“We were recommended by a friend who had a good experience with WBAS, says Dickie when I asked him why they choose WBAS as their adoptive agency back in 2018.

“There’s no getting away from it though, the process was challenging and a bit of emotional roller-coaster. We were finally approved then as adopters in 2019.

“There were some initial challenges with changes of social workers due to sickness which was unfortunate. These things can’t be helped though and Ruth who came in reassured us and got us through.

“We also had a match break down which created longer delays. It got to the point that we thought we just need a break for our own sanity.”

It’s difficult to put a time frame on the Family Finding and Matching stage of the adoption process, it entirely depends on the children currently waiting, the results of the assessment and ultimately, the needs of the child. Children with more complex needs, sibling groups and older children will often wait the longest to be successfully matched.

“Just before we went to go away on a 7 day holiday we were informed of a link and before we knew on it on our return we were pretty much starting introductions with the child!


“We did experience a few other delays due to the Christmas period, this caused a bit of anxiety and seemed to take forever.  You’ve got to be prepared for these things as nothing is ever simple. We had to try and be strong and patient.”


The Introductions and Transition period of the process is a of course a sensitive and critical part of the process, the skills of foster carers often to the fore at this stage.

“Our foster carers were great and we’ve got wonderful relationships where we still keep in touch now, says Dickie.

“Then following Transition and Placement, covid hit! Relationships that had been made with little one and our wider family had to be put on hold, she was 17/18 months and starting to make introductions and connections – so it was really hard for everyone…

“Selfishly though it was actually the best of my life, I’ll never get those times again. It was like the world just paused and we were able to bond so deeply and have wonderful moments together.

“It wasn’t so great for the wider family though!

“FaceTime kept us going though, technology was key. She’s remarkable and children are so resilient so we didn’t notice any hangover as we moved away from covid.”

Adopting again and mental health action

Dickie and his partner have recently been approved to adopt again with WBAS with the decision to embark upon the process again requiring a degree of patience and timing.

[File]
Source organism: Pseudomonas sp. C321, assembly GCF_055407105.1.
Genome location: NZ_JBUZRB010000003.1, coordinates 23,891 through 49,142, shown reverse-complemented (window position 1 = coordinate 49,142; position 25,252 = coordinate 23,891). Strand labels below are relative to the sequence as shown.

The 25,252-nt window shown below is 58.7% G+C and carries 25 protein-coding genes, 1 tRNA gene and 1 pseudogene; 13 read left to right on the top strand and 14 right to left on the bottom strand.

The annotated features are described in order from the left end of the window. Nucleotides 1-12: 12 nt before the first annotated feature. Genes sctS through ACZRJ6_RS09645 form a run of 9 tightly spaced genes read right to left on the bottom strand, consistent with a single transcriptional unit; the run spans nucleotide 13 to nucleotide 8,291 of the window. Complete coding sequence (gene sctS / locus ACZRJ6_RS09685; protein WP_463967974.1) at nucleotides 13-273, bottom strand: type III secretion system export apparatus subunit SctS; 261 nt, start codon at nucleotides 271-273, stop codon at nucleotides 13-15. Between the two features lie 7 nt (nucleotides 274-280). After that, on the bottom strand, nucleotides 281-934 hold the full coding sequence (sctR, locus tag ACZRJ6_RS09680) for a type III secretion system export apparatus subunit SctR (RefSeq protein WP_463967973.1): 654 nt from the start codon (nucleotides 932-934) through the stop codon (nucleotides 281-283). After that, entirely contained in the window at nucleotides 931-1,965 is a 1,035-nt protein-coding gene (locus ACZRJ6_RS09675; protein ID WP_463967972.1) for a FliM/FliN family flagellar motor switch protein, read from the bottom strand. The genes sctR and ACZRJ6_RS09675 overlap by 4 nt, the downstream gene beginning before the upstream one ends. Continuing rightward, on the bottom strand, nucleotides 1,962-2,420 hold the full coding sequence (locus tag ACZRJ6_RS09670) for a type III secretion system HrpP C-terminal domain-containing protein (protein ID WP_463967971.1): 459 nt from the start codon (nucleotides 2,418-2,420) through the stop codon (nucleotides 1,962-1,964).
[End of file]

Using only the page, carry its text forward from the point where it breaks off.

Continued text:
“We had to wait until it was the right time for everyone. We needed a few years of quality time together first, waiting until little one was ready to be a big sister.

“We had to do the Introduction to Adoption course again, it’s different now since Mary the trainer has been replaced but we found bits of both courses equally beneficial. The humour that Martina the current trainer delivers is fantastic!

Dickie has experienced some health problems over the last few years with these experiences being the driving force behind him championing positive mental health in the workplace and creating his own men’s walk and talk group.

“I had a bowel perforate in 2017 which then in turn uncovered undiagnosed Crohn’s disease. I had to have emergency surgery, also had a ruptured abscess which led to me having major parts of my bowel removed.

“I become really anxious, I couldn’t drive or get about, was extremely limited.

“It was the lowest point of my life.

“I spoke to a friend and we started sharing some experiences and it turns out we both had experienced similar mental health issues which came to the fore. It was so helpful having someone I could relate to and share these things with.

“So I started running events with employers, talks about mental health, my friend that I initially shared with came in and talked too.

“It started to grow from there really.

“We then discussed together the idea of walk and talks and they came into fruition in 2019.

“We’ve got a private WhatsApp group which was really useful during covid, helping us to build relationships, I started doing some 1-2-1 stuff too with members.

“Things developed into articles then on my employer’s intranet, which is a large public sector organisation with an audience of 1000’s. “I’ve also featured a few times on podcasts.

“The result of this communication was many people starting to reach out to me, this meant more people coming to the walk and talks!

“It’s all just developed from there, we’ve had sponsorship from the Warehouse Gym Swansea, the Secret Café in Swansea has also helped out. There’s an independent mobile coffee vendor on Swansea Bay who’s also offered to help with discounts and offers to the group. Local businesses in the community have just been really supportive!”

Any final messages at the end of Mental Health Awareness Week then?

“For me as a person it’s just so important to be transparent and open. It’s been great that so many sports people are now open about their mental health struggles as these people are role models. Helps us to remove the stigma.”

You find Dickies walking group on Instagram here

To learn more about Mental Health Awareness Week and the support available click here.

#MentalHealthAwarenessWeek 13 – 19 May
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